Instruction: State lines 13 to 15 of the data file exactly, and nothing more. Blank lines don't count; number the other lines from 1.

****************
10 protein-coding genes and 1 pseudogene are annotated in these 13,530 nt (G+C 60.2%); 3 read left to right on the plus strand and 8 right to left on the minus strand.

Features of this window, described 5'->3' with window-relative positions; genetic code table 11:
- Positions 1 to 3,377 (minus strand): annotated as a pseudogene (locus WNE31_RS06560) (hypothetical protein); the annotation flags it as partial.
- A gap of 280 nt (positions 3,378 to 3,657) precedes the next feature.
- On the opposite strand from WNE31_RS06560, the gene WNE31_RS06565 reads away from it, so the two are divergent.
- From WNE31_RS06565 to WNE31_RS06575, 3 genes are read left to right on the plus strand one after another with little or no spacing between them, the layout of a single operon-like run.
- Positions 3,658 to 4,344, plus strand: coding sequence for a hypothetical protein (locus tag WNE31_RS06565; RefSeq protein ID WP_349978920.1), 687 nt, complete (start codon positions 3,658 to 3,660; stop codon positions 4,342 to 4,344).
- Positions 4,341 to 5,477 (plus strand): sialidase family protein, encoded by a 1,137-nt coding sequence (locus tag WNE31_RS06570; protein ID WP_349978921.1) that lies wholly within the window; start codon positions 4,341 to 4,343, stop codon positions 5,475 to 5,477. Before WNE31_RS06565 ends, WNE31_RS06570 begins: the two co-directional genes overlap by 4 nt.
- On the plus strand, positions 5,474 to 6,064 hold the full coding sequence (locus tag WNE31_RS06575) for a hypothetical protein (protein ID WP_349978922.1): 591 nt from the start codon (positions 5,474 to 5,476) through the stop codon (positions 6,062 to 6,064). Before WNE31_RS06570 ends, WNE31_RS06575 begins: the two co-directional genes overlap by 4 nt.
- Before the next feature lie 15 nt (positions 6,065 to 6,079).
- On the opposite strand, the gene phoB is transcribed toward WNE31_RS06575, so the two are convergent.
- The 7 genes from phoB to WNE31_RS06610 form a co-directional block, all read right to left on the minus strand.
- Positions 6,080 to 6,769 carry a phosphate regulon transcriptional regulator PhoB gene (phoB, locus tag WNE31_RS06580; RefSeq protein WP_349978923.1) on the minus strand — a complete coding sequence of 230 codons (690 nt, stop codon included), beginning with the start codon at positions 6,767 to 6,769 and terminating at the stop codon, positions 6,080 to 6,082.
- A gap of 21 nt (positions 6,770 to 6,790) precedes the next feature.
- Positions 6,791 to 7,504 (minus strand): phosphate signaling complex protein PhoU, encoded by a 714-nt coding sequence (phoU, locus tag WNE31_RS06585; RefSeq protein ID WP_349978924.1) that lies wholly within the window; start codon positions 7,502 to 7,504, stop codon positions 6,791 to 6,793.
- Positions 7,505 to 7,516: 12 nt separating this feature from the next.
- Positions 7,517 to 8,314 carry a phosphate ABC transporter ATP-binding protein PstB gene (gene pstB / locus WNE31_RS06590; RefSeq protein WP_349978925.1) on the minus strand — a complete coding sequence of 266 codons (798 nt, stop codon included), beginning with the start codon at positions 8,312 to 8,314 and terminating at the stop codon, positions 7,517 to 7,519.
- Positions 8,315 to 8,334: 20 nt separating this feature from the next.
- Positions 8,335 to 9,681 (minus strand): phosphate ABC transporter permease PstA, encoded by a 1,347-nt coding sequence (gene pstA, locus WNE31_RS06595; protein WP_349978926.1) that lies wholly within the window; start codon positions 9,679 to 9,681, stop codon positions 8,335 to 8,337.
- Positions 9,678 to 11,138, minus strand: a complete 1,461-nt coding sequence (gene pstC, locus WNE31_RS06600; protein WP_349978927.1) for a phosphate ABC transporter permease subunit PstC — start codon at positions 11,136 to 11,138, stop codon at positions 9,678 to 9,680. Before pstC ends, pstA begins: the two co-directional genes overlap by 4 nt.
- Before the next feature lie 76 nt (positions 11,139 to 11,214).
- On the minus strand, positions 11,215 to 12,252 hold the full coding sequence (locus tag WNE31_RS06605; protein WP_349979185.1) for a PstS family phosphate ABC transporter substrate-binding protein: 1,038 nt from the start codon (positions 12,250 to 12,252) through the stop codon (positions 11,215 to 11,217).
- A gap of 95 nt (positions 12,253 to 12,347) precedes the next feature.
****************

- Positions 6,080 to 6,769 carry a phosphate regulon transcriptional regulator PhoB gene (phoB, locus tag WNE31_RS06580; RefSeq protein WP_349978923.1) on the minus strand — a complete coding sequence of 230 codons (690 nt, stop codon included), beginning with the start codon at positions 6,767 to 6,769 and terminating at the stop codon, positions 6,080 to 6,082.
- A gap of 21 nt (positions 6,770 to 6,790) precedes the next feature.
- Positions 6,791 to 7,504 (minus strand): phosphate signaling complex protein PhoU, encoded by a 714-nt coding sequence (phoU, locus tag WNE31_RS06585; RefSeq protein ID WP_349978924.1) that lies wholly within the window; start codon positions 7,502 to 7,504, stop codon positions 6,791 to 6,793.